- Read Mark 10:17–22. What are the securities of the rich man? What provides security for you?
- Kidd writes that life changes require that we “die to old roles” (p. 117) when we move from one stage to another. Do you agree or disagree? Why?
- Kidd describes feeling ready to move into a new stage of life when she crossed a long, wooden bridge that spanned a deep chasm (pp. 117–19). She had to leave one way of living and be suspended in midair before she could reach the other side. What lies on either side of the bridge you must cross?
Waiting on God
- Write a definition of grace in your own words.
- Do you believe that “grace is everywhere” (p. 124)? Where have you experienced grace this past week?
- Where, when, and how has God spoken to you in the past?
- Read the definition of cremaster found pages 126 to 127. What serves as your anchor point—your still point?
- Read Eugene Peterson’s words found on page 129. What can you do to heighten your awareness of God’s action in your life?
- Read Luke 10:38–42. What is Mary’s role in the story? What does she teach you about waiting?
- Read Mark 14:32–42. What is the role of the disciples in the story? What do they teach you about waiting?
- Read Mark 10:46–52. What is the role of Bartimaeus in the story? What does he teach you about waiting?
Anticipating New Life
- When have you waited for new life to come? Have you ever seen new life? What did it look or feel like for you?
- Read John 3:1–8. Why do you think Jesus tells Nicodemus he must be born again? What does this mean to you?
- Have you ever experienced a dark night of the soul when confusion and uncertainty were everywhere and God seemed absent? What did you feel like? What happened to bring you out of it?
- Kidd relays a sermon she heard preached: “The minister pointed out that the most significant events in Jesus’s life took place in darkness: his birth, his arrest, his death, his resurrection. His point was that although darkness in the spiritual life has gotten a lot of bad press, it sometimes yields extraordinary events” (p. 151). Do you agree with the minister? Can dark times be transforming? Can transformation take place during bright, happy, fulfilling times? Why or why not?
- Kidd declares that the best “bread” that we have to offer one another during dark times is our stories. What Bible story or parable most nourishes you during this time? Why?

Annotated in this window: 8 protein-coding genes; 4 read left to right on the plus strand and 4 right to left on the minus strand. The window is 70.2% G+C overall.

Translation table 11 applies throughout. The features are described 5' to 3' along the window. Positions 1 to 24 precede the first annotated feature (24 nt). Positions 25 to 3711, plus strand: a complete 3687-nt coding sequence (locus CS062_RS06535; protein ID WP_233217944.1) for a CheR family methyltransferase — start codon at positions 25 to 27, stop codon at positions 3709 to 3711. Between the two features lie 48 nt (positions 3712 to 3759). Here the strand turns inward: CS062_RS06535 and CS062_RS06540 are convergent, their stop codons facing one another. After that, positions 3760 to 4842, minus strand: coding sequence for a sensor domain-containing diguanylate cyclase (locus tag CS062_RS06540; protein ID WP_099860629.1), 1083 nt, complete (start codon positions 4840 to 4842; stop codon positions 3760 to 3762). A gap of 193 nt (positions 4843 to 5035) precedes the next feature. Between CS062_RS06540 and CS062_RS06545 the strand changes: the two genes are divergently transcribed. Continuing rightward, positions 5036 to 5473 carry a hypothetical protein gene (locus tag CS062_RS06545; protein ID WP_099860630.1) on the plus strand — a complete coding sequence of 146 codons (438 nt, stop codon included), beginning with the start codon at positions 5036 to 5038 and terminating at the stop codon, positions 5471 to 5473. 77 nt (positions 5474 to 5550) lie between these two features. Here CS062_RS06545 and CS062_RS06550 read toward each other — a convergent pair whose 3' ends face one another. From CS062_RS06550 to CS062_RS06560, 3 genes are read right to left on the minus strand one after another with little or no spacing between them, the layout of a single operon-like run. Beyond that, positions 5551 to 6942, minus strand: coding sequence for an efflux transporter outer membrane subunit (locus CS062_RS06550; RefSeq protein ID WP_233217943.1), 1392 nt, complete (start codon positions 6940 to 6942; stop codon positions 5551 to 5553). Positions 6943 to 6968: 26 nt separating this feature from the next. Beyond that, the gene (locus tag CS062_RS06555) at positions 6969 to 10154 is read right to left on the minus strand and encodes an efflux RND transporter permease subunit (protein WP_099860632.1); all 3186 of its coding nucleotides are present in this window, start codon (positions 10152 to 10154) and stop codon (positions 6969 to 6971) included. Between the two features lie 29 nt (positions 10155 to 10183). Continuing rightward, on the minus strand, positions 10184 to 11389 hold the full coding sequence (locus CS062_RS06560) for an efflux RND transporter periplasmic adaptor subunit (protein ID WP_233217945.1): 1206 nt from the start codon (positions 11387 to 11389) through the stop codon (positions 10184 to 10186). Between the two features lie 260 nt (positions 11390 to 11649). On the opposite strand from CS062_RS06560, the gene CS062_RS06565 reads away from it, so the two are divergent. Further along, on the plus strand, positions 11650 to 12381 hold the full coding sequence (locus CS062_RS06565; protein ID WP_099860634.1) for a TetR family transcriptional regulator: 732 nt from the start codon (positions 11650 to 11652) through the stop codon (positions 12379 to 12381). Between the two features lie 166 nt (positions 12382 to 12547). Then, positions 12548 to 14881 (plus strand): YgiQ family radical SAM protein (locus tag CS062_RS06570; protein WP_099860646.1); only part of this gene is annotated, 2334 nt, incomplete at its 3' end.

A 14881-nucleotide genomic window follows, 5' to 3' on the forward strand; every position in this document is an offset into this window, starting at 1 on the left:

- Read the Rainer Maria Rilke quotation on page 157. What are the unsolved questions in your life? How can you live these questions?
- “Learning to descend into the body and create a loving and accepting relationship with it is a vital work of spiritual wholeness for a woman” (p. 165). One way to help identify how you feel about your body is to write a letter to it. Begin by thanking your body for all of its years of faithful service taking you places and allowing you to see, hear, taste, touch, and smell life. Confess any overly critical attitudes toward your body. Declare your desires to cooperate in a more loving way with your body—the partner to your soul.
The Spiritual Gifts of Waiting
- When Kidd’s butterfly emerged (p. 176), it had to pump its wings for a while to ready for flight. When it flew, it did so on wobbly wings. What new way of living are you ready to try, even if on wobbly wings? Be as specific as you can be.
- Any changes you make will probably be met with some resistance, as those around us are affected by our changes. What reactions do you expect? How will you hold fast to your growth despite resistance?
- Kidd describes the gifts of the soul that brought new life to her. The first is delight that came from seeing God in a new light. The words of Mechtild are, “I, God, am your playmate! I will lead the child in you in wonderful ways for I have chosen you” (p. 186). This week take a piece of paper and crayons and draw what you think playing with God would look like.
- Read Matthew 23:37. How has God been like a mother to you?
- How does your spirituality connect with the way you treat the earth?
- How have the last few weeks taught you to be genuinely present to life? Are you living more in chronos (clock time) or kairos (holy time)? Can you think of an experience when you knew your life and God’s time had intersected?
- Read the Hasidic tale on page 196. Write a one-sentence answer to the question, “Who am I?”
- Who are the suffering ones in the world whose cries are echoing inside of you? Whose suffering moves your heart?
- What gift of the heart has God given you through this study? Bring an object to share with the group as a symbol of what God is doing in your life.